Remarks
Esther Brimmer
Assistant Secretary, Bureau of International Organization Affairs
Washington, DC
October 4, 2010


Good evening.

I want to join Jonathan Reckford and Habit for Humanity in recognizing on World Habitat Day, President Carter and Rosalynn Carter for their longstanding leadership on sustainable development; commitment to eradicate poverty; and dedication to public service and human rights.

I am honored to be here with two of our most articulate and thoughtful leaders on urbanization and sustainable development, Housing and Urban Development Secretary Shaun Donovan, and Maria Otero, the Department of State’s Under Secretary for Global Affairs.

I want to praise Jonathan Reckford and Habitat for Humanity’s for its over three decades long campaign to work in neighborhoods in Washington DC, in the United States and across five continents to provide safe and secure housing for countless families.

We admire your distinguished record of promoting citizen-driven, grass roots, initiatives to serve communities in an increasingly urban world, a world in which one billion people – one-sixth of the world’s population – live in substandard housing, many in slums without safe drinking water, health, sanitation and education.

President Obama recognized early in his Administration the growing challenges of urbanization, including the direct correlation between poverty, environmental degradation and poor urban planning and unsustainable development. The President’s commitment led to the United States, under the leadership of Secretary Donovan, to serve for the first time as a global co-host of UN Habitats – World Habitat Day last year.

While the U.S. has much to offer in terms of resources, technology and experience, we recognize that sustainable urbanization and development are long-term challenges that cannot be met alone but will require the cooperative effort of the entire world, including working with stalwart partners like UN Habitat and Habitat for Humanity, to end poverty and build safer and healthier cities.

Just two weeks ago, at the UN Millennium Development Goal High-Level Meeting in New York, the President underscored our deep commitment to eradicating extreme poverty, by changing the way we approach the challenge of sustainable development.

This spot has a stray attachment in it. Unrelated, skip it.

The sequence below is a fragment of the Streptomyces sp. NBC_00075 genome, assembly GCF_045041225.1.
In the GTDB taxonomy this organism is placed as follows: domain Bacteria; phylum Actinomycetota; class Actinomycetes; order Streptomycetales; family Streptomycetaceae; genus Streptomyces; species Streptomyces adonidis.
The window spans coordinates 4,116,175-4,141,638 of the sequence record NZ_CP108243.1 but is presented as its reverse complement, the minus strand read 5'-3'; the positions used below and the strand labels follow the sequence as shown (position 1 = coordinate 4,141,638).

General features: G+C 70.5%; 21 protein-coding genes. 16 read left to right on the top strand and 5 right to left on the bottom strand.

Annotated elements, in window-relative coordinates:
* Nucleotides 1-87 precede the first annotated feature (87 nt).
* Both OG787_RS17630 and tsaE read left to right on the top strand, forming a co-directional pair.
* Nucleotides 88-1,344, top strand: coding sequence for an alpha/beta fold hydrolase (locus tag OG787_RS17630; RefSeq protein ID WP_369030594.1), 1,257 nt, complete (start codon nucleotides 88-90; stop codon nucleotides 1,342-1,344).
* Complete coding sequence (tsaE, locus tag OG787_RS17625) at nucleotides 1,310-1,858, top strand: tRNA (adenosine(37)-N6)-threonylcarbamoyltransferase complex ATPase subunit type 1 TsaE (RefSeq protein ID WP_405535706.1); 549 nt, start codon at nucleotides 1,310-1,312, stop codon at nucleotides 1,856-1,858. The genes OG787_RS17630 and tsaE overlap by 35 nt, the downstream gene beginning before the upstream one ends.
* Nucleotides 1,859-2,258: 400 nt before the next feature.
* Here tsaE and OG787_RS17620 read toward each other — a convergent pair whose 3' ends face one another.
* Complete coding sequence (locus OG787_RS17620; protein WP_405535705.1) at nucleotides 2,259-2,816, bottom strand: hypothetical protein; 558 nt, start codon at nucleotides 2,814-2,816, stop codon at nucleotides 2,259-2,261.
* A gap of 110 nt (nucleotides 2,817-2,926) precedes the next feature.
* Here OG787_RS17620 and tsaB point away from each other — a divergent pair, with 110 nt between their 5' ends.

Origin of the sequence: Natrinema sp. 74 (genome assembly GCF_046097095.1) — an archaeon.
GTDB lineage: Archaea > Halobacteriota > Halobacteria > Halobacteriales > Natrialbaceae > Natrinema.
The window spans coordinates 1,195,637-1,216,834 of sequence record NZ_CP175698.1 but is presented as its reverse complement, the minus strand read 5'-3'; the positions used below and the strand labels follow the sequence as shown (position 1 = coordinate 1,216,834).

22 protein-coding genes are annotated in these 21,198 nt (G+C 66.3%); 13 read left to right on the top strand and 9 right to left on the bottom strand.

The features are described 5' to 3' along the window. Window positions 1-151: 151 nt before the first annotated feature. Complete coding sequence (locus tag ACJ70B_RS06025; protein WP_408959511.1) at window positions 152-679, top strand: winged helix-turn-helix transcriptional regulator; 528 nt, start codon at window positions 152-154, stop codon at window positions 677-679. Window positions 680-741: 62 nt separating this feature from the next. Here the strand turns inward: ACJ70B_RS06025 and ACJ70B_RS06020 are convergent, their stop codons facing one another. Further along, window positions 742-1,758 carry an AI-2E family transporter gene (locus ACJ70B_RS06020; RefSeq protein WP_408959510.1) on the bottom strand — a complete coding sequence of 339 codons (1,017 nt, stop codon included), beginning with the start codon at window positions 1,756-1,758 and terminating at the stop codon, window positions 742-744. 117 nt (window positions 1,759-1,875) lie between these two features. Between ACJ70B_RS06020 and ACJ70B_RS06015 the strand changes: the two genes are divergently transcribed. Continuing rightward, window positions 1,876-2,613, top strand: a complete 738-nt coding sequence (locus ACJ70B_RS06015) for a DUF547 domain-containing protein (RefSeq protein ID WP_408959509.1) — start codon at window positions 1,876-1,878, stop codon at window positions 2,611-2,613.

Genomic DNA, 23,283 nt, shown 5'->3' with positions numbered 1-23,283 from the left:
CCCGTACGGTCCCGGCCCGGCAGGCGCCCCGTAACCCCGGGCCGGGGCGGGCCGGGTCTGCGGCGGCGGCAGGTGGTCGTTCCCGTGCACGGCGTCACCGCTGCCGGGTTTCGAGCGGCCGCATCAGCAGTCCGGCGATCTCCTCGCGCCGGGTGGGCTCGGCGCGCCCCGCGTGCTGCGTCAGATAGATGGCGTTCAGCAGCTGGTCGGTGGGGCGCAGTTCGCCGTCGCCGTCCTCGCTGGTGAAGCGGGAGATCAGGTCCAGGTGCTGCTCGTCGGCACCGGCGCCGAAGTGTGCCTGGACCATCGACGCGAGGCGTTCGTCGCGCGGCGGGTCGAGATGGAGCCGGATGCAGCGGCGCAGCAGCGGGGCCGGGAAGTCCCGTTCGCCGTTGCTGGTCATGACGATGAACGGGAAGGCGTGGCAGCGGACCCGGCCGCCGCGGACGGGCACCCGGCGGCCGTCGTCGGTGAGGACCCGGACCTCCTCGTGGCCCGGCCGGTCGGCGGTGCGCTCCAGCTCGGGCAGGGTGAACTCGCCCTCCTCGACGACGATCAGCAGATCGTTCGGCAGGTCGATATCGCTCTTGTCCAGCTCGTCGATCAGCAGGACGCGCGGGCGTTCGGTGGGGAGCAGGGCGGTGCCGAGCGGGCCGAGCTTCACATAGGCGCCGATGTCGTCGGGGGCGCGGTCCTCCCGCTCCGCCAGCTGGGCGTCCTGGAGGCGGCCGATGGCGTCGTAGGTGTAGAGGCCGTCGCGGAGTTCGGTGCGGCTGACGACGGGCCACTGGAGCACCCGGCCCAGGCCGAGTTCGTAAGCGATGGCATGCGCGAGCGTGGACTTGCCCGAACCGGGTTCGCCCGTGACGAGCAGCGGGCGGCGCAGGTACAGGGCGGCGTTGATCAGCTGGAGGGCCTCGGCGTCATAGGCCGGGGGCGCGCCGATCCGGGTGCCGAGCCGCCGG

To meet these challenges, the President and Secretary Clinton spotlighted major initiatives addressing food insecurity, public health and the use of clean energy technology in developing countries. In fact, Secretary Clinton helped launch a multinational program to spread the use of environmentally safe clean-burning cookstoves to millions of homes worldwide. The U.S. also co-hosted an event led by Under-Secretary Otero, to address improving access to safe drinking water and quality sanitation in urban and rural settings. We believe that an investment in sanitation and water reinforces investments in all the MDGs.

We know that innovation and accountability are central elements of our approach to reduce poverty. So, too, is our broad, deep, and active partnership with aid donors and aid recipients, national and local governments, international organizations, NGO’s, civil society and philanthropic organizations, all committed to sustainable development rather than sustained dependence.

The United States is committed to working with an array of UN agencies who share this mission. Of particular importance on World Habitat Day is UN Habitat, which plays a central role in addressing sustainable global urban development. We look forward to working with UN Habitat and its new Executive Director Joan Clos, not just in humanitarian crisis situations, like in Haiti, but to mitigate and meet the growing challenges of urbanization.

As we seek to address urbanization we know the challenges cannot be easily defined simply by longitude or latitude or by hemispheres or borders. We believe the answers can be found in the U.S. and worldwide, through greater international cooperation and exchange of new ideas and best practices. That’s why early on in this Administration the Department of Housing and Urban Development and the Department of State joined together to address these challenges at home and abroad.

As we reflect on World Habitat Day 2010, let’s pledge to work together to build stronger, cleaner, more prosperous, and healthier cities that will not only meet the needs of citizens today, but ensure that our cities thrive in the 21st Century. Thank you.

[This is a mobile copy of World Habitat Day Gala]